The Kousa Dogwood is a favorite ornamental tree because of it's creamy white "flowers" (actually the bracts for the inconsequential green flowers), that cover the tree all spring and early to mid simmer. In the fall it may have small clusters of rose colored fruit, although if you have a high squirrel population you may never see or notice the fruit.
if you have this tree in your yard or know someone who does, try to beat the critters to the fruit. They are usually creamy, delicate, and sweet; although they do have some seeds as well. The larger and darker red the fruit, the riper and mature it is, the sweeter and less astringent. Unripe and barely ripe fruit can have a tiny bit of persimmon-like pucker to it.. The flavor can vary as well, depending upon what type of Kousa dogwood it is. Some are tastier than others, and I have found that the fruit from some trees varies over the years. The fruit from mature trees tends to be much bigger and sweeter than that from young trees.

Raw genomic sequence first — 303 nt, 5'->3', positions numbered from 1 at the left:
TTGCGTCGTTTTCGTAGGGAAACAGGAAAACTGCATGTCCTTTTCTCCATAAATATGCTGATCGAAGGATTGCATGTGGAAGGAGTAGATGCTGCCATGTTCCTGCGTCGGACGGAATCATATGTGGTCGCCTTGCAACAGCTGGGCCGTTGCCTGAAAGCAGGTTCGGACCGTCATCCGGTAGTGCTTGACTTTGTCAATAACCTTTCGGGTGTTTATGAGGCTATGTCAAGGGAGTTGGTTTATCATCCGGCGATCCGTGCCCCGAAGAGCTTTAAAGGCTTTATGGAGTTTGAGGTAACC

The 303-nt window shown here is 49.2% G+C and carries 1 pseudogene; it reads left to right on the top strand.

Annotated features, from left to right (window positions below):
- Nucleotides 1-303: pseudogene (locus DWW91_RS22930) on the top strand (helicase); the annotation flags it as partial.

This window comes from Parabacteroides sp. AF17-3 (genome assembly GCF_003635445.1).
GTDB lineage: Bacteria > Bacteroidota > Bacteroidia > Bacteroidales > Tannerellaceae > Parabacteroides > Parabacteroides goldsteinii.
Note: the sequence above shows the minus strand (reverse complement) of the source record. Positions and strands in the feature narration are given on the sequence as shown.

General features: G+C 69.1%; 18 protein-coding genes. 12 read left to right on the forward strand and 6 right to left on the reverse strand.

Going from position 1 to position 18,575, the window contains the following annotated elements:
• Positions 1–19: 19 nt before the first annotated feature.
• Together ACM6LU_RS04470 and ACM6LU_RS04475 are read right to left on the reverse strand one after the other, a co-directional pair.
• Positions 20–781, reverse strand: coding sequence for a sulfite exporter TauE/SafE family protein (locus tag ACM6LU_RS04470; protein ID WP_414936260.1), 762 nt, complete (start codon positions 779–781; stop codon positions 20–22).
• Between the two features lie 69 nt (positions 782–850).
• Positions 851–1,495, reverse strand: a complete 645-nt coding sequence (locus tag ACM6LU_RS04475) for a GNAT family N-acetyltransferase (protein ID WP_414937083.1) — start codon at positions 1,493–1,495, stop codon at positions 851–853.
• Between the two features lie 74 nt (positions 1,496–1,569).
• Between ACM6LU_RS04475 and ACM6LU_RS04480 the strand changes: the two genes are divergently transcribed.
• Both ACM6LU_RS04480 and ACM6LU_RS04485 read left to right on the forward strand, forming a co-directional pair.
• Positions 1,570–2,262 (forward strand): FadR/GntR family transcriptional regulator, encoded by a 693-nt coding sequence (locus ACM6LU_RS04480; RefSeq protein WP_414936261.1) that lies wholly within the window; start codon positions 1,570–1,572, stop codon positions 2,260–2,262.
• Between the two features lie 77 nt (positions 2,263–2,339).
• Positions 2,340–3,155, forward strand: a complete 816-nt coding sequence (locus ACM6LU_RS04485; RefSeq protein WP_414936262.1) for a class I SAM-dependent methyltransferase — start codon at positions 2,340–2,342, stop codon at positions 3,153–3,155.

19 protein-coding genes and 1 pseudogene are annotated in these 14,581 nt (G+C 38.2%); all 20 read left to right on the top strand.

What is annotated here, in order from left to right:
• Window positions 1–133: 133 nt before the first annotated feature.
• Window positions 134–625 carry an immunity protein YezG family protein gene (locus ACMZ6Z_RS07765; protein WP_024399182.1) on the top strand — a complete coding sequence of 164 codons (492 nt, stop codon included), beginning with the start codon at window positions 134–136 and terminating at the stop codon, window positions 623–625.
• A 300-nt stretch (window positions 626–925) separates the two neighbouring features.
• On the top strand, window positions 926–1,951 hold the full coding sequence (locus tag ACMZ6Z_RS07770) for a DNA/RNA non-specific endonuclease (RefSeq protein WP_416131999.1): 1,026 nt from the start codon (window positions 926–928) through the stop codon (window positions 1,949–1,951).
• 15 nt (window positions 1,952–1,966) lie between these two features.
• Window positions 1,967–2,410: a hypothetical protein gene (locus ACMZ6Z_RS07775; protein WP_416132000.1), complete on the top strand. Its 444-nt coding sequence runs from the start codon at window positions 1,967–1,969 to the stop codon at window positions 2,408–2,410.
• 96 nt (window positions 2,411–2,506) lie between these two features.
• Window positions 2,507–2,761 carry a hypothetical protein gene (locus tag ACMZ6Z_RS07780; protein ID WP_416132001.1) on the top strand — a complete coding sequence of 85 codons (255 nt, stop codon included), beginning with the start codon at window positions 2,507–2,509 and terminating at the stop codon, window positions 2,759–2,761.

In college I found out about the Kousa Dogwood when I first got real heavy into foraging for wild edibles. There was a ornamental stand of them in the middle of campus, and I would get the strangest looks from fellow students, as I harvested the fruit by the pail load. Although, I also got a steady girlfriend, when I offered some to a pretty girl who walked by. Later I planted one of these trees in my parents yard so they could enjoy the flowers all spring and summer; and I could fight the furry tailed tree rats for the fruit in the fall.
Gallery of stages and types of Kousa Dogwood and Fruit